25.11.2022
Rise of the Reform Party could be the ‘death of the Tories’, exclusive poll reveals

Senior Tory MPs have told Express.co.uk they are “frustrated” with Rishi Sunak and the Tory leadership for ignoring their repeated warnings over the resurgence of Nigel Farage and Richard Tice’s Reform Party (previously the Brexit Party). It comes as the Techne UK tracker poll for this website has revealed the Conservatives have now dropped to 23 points behind Labour but is losing votes to the Reform Party who are on at least 4.5 percent.

A large number of Tory backbenchers believe the flood of former Conservative members and voters now heading towards the Reform Party will guarantee defeat at the next election.

The tracker poll put Labour on 50 percent, the Conservatives down one on 27 percent, Lib Dems on 9 percent, Greens and SNP both on 4 percent.

But the new party in the calculation was Reform on about 4.5 percent – taking it up most of the “other” on 6 percent of the 1,624 people surveyed on November 23 and 24.

Previously Techne has not listed support for Reform, which was on 2 percent or lower, but the rapid growth in support means that from next week it will feature formally in the tracker poll.

Worryingly for the Tories “other” goes up to 12 percent of Leave voters from 2016 and, according to Techne this could mean around 10 percent for Reform.

Added to that traditional Tory rural areas, support for Reform is significantly higher eating into the Conservative vote.

According to Electoral Calculus such a result would give the Conservatives just 95 seats and Labour a majority of 278.

One senior Conservative backbencher told Express.co.uk: “They [the party leadership] are just not listening. Reform could absolutely kill us at the polls.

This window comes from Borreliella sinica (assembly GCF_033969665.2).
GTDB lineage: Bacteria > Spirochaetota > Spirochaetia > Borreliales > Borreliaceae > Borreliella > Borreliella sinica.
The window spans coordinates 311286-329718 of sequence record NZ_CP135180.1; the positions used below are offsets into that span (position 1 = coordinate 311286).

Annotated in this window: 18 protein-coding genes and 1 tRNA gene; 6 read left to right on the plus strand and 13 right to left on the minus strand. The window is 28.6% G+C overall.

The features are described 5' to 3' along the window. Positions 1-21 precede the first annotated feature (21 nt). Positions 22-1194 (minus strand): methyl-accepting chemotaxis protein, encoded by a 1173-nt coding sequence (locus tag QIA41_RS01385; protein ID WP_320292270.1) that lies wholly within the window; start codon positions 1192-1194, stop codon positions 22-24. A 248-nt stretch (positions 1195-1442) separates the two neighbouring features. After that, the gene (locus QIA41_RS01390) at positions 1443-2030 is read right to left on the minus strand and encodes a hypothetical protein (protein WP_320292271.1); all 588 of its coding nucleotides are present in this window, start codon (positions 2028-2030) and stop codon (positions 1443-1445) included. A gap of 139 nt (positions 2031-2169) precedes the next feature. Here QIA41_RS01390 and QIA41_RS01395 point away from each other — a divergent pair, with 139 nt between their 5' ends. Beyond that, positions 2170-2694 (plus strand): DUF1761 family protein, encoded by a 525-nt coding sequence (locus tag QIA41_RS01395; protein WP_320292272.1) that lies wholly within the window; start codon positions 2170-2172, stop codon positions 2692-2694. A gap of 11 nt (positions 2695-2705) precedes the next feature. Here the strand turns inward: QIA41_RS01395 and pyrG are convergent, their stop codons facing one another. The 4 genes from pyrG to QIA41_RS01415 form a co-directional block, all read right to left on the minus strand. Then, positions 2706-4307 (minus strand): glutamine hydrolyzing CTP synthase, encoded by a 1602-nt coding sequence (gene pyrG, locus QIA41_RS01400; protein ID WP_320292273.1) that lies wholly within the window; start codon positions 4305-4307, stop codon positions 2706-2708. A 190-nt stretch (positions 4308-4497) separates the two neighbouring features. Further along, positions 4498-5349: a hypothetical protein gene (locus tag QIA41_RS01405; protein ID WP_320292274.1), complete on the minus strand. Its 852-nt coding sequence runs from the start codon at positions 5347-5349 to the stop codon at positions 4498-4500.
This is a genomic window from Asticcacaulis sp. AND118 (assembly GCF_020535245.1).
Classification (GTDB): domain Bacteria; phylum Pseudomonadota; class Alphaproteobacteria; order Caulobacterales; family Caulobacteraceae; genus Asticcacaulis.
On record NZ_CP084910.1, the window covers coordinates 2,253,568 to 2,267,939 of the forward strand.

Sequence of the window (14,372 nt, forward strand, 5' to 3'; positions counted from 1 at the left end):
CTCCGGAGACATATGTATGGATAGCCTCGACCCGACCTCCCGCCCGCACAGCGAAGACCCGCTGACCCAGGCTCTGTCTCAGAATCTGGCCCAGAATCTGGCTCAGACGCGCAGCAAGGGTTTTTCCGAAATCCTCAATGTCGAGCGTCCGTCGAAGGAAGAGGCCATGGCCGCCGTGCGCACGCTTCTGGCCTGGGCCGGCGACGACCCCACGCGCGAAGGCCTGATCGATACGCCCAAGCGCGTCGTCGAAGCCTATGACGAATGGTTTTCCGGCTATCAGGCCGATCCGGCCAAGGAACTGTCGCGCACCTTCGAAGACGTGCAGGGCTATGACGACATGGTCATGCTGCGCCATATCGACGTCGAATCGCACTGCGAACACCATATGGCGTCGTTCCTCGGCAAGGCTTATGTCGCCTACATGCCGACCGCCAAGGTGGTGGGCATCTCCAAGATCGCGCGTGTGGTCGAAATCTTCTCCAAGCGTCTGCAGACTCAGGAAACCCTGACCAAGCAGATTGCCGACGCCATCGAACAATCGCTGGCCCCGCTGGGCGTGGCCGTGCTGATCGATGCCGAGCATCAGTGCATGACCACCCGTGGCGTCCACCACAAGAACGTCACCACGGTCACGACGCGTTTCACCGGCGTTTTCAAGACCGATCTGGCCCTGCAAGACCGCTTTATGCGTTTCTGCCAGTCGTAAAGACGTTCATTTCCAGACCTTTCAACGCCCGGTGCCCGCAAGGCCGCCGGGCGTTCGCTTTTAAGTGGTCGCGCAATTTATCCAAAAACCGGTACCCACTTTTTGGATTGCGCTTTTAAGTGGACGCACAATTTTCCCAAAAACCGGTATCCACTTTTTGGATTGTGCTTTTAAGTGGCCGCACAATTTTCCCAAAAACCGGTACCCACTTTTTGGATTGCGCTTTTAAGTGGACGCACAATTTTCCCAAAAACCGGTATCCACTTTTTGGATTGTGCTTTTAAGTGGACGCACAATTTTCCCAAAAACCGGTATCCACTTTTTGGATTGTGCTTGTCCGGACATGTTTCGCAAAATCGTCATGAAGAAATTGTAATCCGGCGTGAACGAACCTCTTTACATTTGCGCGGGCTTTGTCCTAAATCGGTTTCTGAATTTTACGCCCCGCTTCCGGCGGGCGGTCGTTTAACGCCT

“They are getting these sorts of figures without Nigel Farage. If Nigel decides to properly re-enter the political arena then we will be talking about 15 percent or more potentially.”

The veteran MP speculated that fury over Jeremy Hunt’s tax-raising Budget last week “could be the final nail in the coffin”.

Several more seasoned MPs have also noted how similar things feel to the mid-1990s when support for the Tories began to evaporate in John Major’s government.

The key moment may have been Norman Lamont’s tax raising budget in 1993 which is seen by some as more damaging than Black Wednesday when the pound crashed and is drawing comparisons to Jeremy Hunt’s tax raising Autumn Statement last week.

Tory MPs have already dubbed it “the shirkers’ budget” because it hits people who work with more taxes while increasing support for those who stay at home.

In 1997 Major’s Tories lost a record defeat to Labour but some now believe it could be worse next time.

One veteran MP noted: “In 1997 we only had the Referendum Party to contend with, nothing like the Reform Party. This could actually be much worse.”

Mr Farage, who is life President of the Reform Party after steping down as leader in 2021, confirmed that it would not be standing candidates against any Conservative MPs in the next election as the Brexit Party did in 2019.

Reform leader Richard Tice told Express.co.uk he believes the current government could be “the last ever majority Conservative government.”

He added: “If I play a role in achieving that and securing that I will be absolutely delighted.”

Mr Tice focussed on last week’s Autumn Statement which saw Jeremy Hunt increase taxes across the board.

“It’s an unprincipled Con-socialist government,” Mr Tice said.

“From the moment Hunt took his seat again on Thursday we have picked up more than 1,000 members [for Reform], mostly former Conservative members or activists or voters who are just incredibly frustrated with what is going on.”

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Mr Tice also believes if polling companies start asking directly about his party it will show their support is even bigger.

He added: “I am pleased that polling companies are beginning to ask about whether people support us.

“When people are prompted it will show we are on six or seven percent or even more.”

Meanwhile, another driver of support for Reform was the apparent attempt to push for a Swiss-style Brexit which would mean the UK is forced to accept freedom of movement of people and EU rules.

Again, MPs are blaming Mr Hunt for the misstep.

In his message to Reform Party members Mr Farage warned it means the fight is back on to save Brexit.